Friendly President on calm-China trip

 
 
FRIENDLY PRESIDENT ON CALM-CHINA TRIP 
 
 
FROM PRANAY SHARMA
 
New Delhi, May 27 
In a move to reassure Beijing that Delhi continues to value its friendship and that the recent improvement in Indo-US relations was not “at the cost of a third country”, President K.R. Narayanan will leave for a five-day state visit to China tomorrow.

Narayanan will be the first Indian President in more than eight years to visit China. The last Indian head of state to visit the country being R. Venkataraman, who went on a state visit in 1992. Chinese President Jiang Zemin visited India in November 1996.

Though it has not been admitted publicly, China is uncomfortable about the growing closeness between Delhi and Washington. Narayanan’s trip, the highest-level Indian visit to China since Bill Clinton’s March tour, assumes significance in that light. That Narayanan is going to China in the 50th year since the two cou-ntries established diplomatic ties also makes the visit important.

Sino-Indian relations nose-dived following India’s nuclear tests and Delhi’s decision to cite the threat posed by China as one of the reasons for India to go nuclear. Beijing not only reacted strongly to these, but is also perhaps the only member of the P-5, the five recognised nuclear power nations, which till date insists that India give up its nuclear and missile programmes and sign the NPT and the CTBT without delay.

But over the last year, attempts have been made by both sides to normalise relations. Indian foreign minister Jaswant Singh visited Beijing last June during the height of the Kargil conflict. Subsequently the two sides also resumed foreign office consultations and started a security dialogue for the first time, though both sides continue to deal with each other with caution.

Of late there have been talks on whether India is being used by America for strategically “encircling” China. China has also not taken kindly to the fact that India and the US have started their first “Asia security dialogue”.

Narayanan will try to reassure Beijing that Delhi continues to value its importance and would like to broadbase relations between the two Asian giants. He will also attempt to drive home the point that the growing closeness between India and the US does not necessarily mean that it was being done to isolate China: India is supportive of a multi-polar world and would like to have regular dialogues with key players in Asia and other parts of the world.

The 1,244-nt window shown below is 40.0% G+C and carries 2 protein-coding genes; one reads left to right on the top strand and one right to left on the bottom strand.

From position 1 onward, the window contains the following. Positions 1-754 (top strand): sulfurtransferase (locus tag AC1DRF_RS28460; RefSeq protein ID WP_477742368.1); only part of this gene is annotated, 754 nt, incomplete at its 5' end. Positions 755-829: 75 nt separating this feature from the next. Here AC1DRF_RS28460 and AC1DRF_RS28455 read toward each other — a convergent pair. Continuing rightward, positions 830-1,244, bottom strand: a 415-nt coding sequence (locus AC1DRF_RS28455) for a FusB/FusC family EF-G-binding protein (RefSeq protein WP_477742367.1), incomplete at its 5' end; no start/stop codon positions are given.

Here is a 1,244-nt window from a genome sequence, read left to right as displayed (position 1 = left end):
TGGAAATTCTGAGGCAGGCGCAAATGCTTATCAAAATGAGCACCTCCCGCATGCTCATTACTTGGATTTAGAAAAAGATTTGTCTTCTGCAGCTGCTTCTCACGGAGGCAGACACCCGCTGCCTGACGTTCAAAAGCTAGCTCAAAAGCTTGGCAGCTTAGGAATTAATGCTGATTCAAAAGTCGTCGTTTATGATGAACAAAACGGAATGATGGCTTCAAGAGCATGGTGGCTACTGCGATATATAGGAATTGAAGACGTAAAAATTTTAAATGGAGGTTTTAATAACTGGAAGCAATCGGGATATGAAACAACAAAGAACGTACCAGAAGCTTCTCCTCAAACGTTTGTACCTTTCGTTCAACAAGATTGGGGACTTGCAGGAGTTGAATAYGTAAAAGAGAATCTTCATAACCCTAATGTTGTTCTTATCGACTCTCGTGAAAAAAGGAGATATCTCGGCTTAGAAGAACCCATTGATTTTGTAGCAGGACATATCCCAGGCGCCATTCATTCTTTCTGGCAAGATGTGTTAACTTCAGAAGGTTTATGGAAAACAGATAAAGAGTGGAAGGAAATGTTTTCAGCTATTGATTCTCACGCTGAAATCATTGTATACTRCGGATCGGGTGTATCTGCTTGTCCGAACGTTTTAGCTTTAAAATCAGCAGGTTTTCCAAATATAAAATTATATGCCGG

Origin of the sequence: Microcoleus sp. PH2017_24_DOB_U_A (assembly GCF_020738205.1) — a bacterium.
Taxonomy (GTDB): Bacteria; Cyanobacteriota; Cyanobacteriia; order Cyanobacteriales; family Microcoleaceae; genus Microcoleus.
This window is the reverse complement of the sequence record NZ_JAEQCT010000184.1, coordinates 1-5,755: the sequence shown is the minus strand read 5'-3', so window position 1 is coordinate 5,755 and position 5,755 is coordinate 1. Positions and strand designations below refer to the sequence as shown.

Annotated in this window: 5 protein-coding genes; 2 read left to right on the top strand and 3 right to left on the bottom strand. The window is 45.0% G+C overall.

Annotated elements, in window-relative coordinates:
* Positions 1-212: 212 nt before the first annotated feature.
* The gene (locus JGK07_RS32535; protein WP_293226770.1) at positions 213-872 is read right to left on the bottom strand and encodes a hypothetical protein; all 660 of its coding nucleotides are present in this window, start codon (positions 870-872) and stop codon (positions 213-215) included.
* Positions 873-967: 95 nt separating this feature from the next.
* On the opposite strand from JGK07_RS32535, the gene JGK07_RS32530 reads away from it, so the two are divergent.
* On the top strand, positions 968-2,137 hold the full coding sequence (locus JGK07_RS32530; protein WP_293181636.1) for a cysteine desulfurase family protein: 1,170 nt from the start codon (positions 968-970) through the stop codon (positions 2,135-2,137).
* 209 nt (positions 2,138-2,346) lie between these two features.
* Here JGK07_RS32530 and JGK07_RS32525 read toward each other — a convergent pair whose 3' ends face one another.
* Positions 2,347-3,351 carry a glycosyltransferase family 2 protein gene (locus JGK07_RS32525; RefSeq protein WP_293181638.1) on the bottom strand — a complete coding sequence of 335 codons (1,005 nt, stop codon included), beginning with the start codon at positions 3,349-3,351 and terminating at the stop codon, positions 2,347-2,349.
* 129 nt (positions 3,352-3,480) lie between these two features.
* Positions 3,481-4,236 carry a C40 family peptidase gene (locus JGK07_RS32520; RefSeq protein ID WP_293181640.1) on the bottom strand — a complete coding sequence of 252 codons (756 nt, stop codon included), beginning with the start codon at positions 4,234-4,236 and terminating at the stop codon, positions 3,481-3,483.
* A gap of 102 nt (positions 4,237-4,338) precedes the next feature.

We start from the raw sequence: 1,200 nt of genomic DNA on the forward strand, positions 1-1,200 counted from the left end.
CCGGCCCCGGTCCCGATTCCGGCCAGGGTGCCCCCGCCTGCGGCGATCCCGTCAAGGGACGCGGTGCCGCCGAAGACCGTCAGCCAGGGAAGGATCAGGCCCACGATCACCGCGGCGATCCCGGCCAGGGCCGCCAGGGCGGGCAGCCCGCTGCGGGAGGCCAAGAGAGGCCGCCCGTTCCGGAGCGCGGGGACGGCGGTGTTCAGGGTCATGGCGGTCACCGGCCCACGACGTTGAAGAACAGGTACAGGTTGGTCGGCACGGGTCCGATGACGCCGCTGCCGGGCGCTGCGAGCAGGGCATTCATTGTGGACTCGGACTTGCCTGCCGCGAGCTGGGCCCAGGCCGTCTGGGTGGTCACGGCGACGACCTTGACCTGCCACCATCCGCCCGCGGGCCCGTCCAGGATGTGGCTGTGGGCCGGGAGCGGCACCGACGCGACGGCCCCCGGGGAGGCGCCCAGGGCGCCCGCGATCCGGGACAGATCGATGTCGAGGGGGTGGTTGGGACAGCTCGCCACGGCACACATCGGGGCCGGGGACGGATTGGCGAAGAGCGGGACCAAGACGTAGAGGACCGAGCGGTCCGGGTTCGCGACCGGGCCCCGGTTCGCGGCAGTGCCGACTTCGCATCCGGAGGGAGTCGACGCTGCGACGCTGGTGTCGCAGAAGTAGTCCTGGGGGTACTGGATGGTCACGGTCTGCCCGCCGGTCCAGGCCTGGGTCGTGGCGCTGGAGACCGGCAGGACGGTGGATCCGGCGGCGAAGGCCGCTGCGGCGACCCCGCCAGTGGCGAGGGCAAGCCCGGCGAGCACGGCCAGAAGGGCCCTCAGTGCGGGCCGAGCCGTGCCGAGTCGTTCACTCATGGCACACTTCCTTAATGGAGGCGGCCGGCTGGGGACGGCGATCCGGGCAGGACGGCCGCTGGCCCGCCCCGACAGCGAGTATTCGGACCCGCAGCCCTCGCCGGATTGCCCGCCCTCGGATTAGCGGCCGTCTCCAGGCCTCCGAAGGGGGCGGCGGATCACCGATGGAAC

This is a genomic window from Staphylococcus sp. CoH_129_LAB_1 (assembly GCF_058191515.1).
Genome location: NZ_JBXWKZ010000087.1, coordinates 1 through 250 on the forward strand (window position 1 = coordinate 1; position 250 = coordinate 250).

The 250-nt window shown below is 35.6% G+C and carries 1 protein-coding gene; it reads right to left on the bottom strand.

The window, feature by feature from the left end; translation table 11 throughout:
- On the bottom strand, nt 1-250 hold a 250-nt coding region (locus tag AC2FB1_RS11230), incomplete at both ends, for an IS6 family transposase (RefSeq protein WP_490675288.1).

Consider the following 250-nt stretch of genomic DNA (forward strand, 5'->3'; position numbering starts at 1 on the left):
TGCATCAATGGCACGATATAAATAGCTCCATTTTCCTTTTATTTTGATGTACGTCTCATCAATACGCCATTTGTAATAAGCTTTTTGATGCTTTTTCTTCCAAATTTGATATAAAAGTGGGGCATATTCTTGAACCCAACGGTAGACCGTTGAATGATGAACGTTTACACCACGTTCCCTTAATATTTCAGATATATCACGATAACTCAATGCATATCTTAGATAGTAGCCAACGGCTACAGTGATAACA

Narayanan will be accompanied by heavy industries minister Manohar Joshi and a team of Indian MPs and senior officials, including foreign secretary Lalit Mansingh. The MPs delegation, including Sushma Swaraj, Somnath Chatterjee, Ramchandra Pillai, Sushil Shinde, has been picked up from different parties and signifies that there is a national consensus to develop and strengthen ties with China.

Narayanan is Delhi’s best bet in improving relations with Beijing. As a career diplomat, Narayanan has served long years in China. He also visited the country as Vice-President in 1994. In Beijing he is widely regarded as a “friend of China” and much of the improvement in Sino-Indian relations in the post-Pokhran II period is attributed to the initiative taken by Narayanan.

The Chinese leadership is well aware that the President is a nominal head and does not wield power over formulating foreign policy. But they rely on Narayanan’s deep knowledge as a scholar and former diplomat.

That Beijing is seeing Naraya-nan’s visit as important is clear from the small but significant changes made in the protocol. Narayanan’s meetings will not be limited to visiting his Chinese counterpart Jiang Zemin and Prime Minister Zhu Rongi, but he will also interact with other important leaders in the Chinese establishment. The thrust will be on ensuring how the two sides could strengthen their bilateral ties.    

 

FRONT PAGE / NATIONAL / EDITORIAL / BUSINESS / THE EAST / SPORTS
ABOUT US /FEEDBACK / ARCHIVE 
 
Maintained by Web Development Company